Moral Theory and Principles

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Honesty: Do not lie, defraud, deceive or mislead.
Privacy: Respect personal privacy and confidentiality.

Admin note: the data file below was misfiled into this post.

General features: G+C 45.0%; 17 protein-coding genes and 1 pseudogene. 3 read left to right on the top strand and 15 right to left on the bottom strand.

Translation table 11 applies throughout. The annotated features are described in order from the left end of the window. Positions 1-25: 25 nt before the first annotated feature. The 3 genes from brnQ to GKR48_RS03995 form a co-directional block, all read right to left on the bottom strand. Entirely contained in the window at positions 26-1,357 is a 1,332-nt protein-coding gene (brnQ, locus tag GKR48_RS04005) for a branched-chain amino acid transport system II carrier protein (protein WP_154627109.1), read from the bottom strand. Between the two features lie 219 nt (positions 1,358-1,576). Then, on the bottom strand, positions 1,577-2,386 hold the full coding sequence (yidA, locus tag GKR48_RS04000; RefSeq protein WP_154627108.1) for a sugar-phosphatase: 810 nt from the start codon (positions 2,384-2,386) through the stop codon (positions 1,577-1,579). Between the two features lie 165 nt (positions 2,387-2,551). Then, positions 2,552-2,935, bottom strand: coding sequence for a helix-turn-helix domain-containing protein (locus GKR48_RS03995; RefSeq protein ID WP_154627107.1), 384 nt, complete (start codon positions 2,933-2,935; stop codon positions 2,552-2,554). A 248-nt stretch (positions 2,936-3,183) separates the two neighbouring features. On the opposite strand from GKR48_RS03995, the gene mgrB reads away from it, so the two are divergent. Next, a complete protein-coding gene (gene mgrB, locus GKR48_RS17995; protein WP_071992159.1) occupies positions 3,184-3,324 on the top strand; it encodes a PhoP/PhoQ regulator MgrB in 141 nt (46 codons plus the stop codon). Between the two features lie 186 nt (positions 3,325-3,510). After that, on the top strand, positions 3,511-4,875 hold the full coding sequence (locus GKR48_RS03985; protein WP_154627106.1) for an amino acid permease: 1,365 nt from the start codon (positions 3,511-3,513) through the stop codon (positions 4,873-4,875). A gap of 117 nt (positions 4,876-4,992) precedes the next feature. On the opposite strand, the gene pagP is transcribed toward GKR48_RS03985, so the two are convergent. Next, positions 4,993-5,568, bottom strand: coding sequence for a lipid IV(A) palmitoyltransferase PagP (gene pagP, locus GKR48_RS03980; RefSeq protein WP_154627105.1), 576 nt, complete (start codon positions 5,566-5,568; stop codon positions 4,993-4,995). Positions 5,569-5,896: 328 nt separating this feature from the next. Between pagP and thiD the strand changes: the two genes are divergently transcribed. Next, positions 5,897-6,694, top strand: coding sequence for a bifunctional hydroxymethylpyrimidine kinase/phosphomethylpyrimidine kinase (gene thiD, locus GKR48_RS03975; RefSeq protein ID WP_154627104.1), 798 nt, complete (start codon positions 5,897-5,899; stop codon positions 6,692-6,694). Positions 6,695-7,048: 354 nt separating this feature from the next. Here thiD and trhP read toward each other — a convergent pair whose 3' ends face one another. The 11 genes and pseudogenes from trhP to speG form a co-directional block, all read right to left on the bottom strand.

While the meaning of words such as "harm", "benefit", fairness", "rational", and "deception" may be debated, it can be seen from this list that it is indeed possible to postulate a reasonably comprehensive list of principles that may form a useful guide to a general moral system. The list incorporates many principles that are common to all cultures. It may accord in part with certain religiously inspired principles but does not rely on them. The principles are not absolute rules but guidelines to be used in conjunction with each other. There may be conflicts between them. For example it is generally presumed that honesty is good, but there may be circumstances where it is not, for example if honesty would assist a person with known and immediate malevolent intentions. When faced with an ethical dilemma, it is suggested that after gathering information and exploring different options, a balanced decision could then be made by evaluating the options in relation to these principles. This procedure is known as "moral reasoning" leading to a state of "reflective equilibrium", or balanced judgement. The advantage of using a such a set of principles is that they are easier to understand, teach, and learn than moral theories. The simplicity of the framework is illustrated by the fact that the range of principles can be encapsulated in just eight key words. But why should these principles be universally regarded as good, (at least as general but not absolute rules) and what is their motivation? To examine this we can apply to them the "golden rule" test, which is not dissimilar to Immanuel Kant's idea that ideal moral principles should be ones that everyone could consistently adopt. Would you like others to behave towards you with non-malificence, beneficence, fidelity and honesty, allowing you autonomy, justice, and privacy? Of course, because no-one wants to be...
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